Amin Karim passed a checkpoint heading into Kabul last October. His car was loaded with hemp. The Taliban checkpoint guards looked puzzled as they saw the plants in his car. They smelled and looked just like weed — you know, the plant rich in THC, the cannabinoid that gets you high. The guards were disgusted. They hadn’t heard of CBD before.
“They said to me: ‘Aren’t you ashamed of yourself, Haji?’” as they poked through the piles of hemp headed for Kabul, the Guardian reports.
Karim explained there were no psychoactive properties in the plants. He said they were working on a new project to tackle Afghanistan’s opium industry, which supplies most of the world’s heroin and has spawned an addiction crisis at home.
The guards were still confused. The CBD craze never hit Taliban-controlled Afghanistan. Although, the country’s new leaders promised to crack down on drug production.
The guards didn’t care that Karim was a veteran of the resistance against Soviet invaders, former peace negotiator and presidential adviser, and senior figure in the influential Hezb-i-Islami party. They believed their eyes and noses, rather than what Karim told them. The guards had no patience for Karim’s attempts to explain that the crop was grown without THC.
“They took it all away, and probably burned it. We were really scared they might take us and imprison us and say we had been dealing narcotics,” said Rayhana Karim, his daughter, who halted her career as a London restaurateur last year to move to Afghanistan and focus on humanitarian work.
The rest of that trial hemp crop, which should have been worth up to €6 a gram in European markets, is in storage. After the Taliban takeover, Afghan labs could no longer provide the international certificates needed for export.
However, the Karims and the charity they are working with, Hemp Aid, have not given up. They are instead working on alternative certification in Pakistan for exports and attempting to persuade the Taliban to approve the new crop for production in Afghanistan. They believe that the hemp industry could provide a suitable career shift for those who grow opium in the country and provide a solution to the malnutrition that cripples Afghan lives.
Malnutrition is a longstanding problem made worse by the economic collapse following the Taliban’s takeover last August. While some hemp strains are best for producing CBD oil, other strains are best for creating hemp fiber, which can be used to make protein-rich hemp flour. By weight, it can provide as much protein as beef or lamb, as well as many other nutrients, and the group hope to use it to enrich the wheat bread that is an Afghan staple.
The Guardian reports that in recent trials with a local bakery, researchers found that hemp mixed in with wheat flour at 7% doesn’t affect taste (higher levels of hemp were unpopular), but makes each piece of bread seven or eight times more nutritious.
The Karims are due to plant their first fields of hemp fiber plants in two eastern provinces soon. They hoped the crop might be less controversial than CBD plants because it doesn’t have much of a scent and looks more like sugar cane than a field of narcotics, but around 880 pounds of imported hemp seeds are currently stuck in airport customs.
Karim is talking to the Taliban leadership about getting the hemp seeds released, and CBD production approved. “We need to take this slowly and do some education as our mullahs don’t know much about this [crop],” one senior Taliban official told him.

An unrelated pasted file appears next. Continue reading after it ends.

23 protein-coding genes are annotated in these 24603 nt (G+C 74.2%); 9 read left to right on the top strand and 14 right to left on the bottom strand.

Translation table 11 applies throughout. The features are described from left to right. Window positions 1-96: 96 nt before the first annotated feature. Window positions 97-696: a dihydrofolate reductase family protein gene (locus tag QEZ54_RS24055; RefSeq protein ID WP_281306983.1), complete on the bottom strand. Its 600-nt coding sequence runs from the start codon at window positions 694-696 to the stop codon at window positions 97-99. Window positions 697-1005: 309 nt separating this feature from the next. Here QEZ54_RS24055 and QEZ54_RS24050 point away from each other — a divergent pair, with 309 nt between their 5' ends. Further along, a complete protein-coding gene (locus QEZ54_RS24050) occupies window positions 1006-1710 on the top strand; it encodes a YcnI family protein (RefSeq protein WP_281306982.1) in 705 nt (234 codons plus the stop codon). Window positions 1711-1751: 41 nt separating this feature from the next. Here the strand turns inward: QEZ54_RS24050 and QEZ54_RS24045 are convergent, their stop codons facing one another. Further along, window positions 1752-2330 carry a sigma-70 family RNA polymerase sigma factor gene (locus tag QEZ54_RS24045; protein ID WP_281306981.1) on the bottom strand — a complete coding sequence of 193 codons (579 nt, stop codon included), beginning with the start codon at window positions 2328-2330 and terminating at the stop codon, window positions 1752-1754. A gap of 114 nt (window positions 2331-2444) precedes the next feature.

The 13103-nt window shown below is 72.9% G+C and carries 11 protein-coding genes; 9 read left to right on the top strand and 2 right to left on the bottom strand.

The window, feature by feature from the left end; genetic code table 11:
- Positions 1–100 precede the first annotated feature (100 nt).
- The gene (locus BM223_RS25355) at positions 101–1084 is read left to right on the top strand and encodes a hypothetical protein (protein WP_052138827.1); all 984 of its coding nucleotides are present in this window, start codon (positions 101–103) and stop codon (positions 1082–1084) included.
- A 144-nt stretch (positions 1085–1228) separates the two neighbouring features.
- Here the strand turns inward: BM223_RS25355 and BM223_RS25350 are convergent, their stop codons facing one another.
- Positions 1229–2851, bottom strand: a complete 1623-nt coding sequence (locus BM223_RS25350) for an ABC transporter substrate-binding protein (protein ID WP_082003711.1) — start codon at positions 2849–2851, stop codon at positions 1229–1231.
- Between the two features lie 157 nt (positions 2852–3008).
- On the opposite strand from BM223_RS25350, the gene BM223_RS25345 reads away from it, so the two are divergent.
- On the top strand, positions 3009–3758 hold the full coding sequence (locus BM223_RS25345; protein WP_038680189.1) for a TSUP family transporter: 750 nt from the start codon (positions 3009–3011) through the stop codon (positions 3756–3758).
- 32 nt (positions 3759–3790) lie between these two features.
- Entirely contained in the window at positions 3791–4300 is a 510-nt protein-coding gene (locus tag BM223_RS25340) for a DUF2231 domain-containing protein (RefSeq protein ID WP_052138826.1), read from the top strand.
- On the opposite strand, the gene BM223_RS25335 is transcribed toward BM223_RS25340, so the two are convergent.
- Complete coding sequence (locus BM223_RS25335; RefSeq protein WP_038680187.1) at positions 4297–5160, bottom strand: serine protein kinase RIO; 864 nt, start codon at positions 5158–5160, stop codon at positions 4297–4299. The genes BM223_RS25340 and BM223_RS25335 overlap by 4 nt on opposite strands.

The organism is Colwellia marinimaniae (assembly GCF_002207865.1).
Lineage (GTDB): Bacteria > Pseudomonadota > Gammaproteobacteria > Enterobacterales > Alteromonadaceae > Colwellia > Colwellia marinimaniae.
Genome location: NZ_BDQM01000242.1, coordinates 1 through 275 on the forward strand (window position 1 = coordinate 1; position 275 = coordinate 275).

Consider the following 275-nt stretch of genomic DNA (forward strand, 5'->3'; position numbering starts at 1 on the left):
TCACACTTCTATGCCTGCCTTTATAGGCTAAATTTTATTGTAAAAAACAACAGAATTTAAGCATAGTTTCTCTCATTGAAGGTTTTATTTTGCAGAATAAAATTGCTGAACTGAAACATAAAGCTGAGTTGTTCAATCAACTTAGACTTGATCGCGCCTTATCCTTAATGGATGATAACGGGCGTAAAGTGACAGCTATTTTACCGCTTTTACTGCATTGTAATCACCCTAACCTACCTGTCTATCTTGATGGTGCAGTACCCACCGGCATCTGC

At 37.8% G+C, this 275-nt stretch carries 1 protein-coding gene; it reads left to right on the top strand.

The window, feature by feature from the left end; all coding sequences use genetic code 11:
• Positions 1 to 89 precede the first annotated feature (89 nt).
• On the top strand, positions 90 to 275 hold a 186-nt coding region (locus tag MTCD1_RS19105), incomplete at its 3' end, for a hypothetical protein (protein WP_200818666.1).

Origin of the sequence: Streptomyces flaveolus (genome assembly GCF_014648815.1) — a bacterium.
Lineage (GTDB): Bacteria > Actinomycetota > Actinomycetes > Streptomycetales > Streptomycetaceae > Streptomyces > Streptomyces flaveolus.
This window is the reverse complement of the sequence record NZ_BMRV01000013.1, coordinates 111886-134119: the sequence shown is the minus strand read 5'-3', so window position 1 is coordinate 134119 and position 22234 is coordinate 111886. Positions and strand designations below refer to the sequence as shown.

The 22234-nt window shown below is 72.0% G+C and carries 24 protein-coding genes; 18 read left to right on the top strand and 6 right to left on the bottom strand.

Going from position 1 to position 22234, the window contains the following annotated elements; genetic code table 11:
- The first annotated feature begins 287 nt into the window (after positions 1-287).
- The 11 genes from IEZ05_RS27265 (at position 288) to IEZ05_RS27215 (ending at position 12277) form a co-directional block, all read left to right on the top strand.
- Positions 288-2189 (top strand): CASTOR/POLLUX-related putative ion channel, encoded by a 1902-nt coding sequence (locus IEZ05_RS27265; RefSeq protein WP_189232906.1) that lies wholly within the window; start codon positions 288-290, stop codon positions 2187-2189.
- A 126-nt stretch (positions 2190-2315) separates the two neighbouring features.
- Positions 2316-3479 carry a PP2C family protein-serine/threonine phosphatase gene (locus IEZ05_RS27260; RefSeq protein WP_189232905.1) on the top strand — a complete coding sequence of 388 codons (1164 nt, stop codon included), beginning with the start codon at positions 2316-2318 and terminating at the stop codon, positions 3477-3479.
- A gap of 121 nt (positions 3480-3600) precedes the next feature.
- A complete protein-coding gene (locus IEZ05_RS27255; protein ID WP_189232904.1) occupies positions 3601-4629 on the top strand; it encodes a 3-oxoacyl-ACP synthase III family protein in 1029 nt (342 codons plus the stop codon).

Hemp is relatively easy to grow, store, and transport, and it uses less water than opium, says Hemp Aid co-founder Babur Kabiri. This is huge for a country that’s badly affected by rising global temperatures. Last year the country endured the worst drought in decades.
The ease of growing hemp is also essential for any attempt to ban opium farming. While the US attempted to eradicate opium production in Afghanistan for two decades, the country actually produced record crops. Although the Taliban also promised to eradicate opium, fields flourished across the country this year. Last year, Afghanistan’s illegal opiate economy was worth between $1.8 billion and $2.7 billion, the United Nations estimated.
Opiates earned more than all legal exports of goods and services combined and supplied eight out of 10 users globally. Replacing such a lucrative crop will continue to be a tough challenge. Pushing poppies makes middlemen rich, but for the desperately poor farmers producing opium, it is often the difference between hunger or feeding their families. Even if many feel uneasy about farming poppies, they feel they have few alternatives.
That’s why Karim and his daughter believe hemp is the solution. Karim is working on a new political proposal for the Taliban to find their way back from political isolation. CBD and hemp flour have become a passion since he turned a parking lot near his house into a first experimental field. “After you take the oil, you can use the rest of it to produce fiber, make shoes, clothes, paper, brick, walls,” he says. “Every part of this plant is useful.”
Afghanistan has been famous for its landrace cannabis strains since hippies — like the Brotherhood of Eternal Love — first started smuggling seeds and hashish back from Kabul and into the US six decades ago. Karim, who has never smoked cannabis, reckons Afghanistan may be able to capitalize on that fame.
“Afghanistan is famous for this plant all around the world,” he said. “If we can install a lab in Kabul, we will be able to manufacture a multitude of products and to export to the entire world under an Afghan brand.”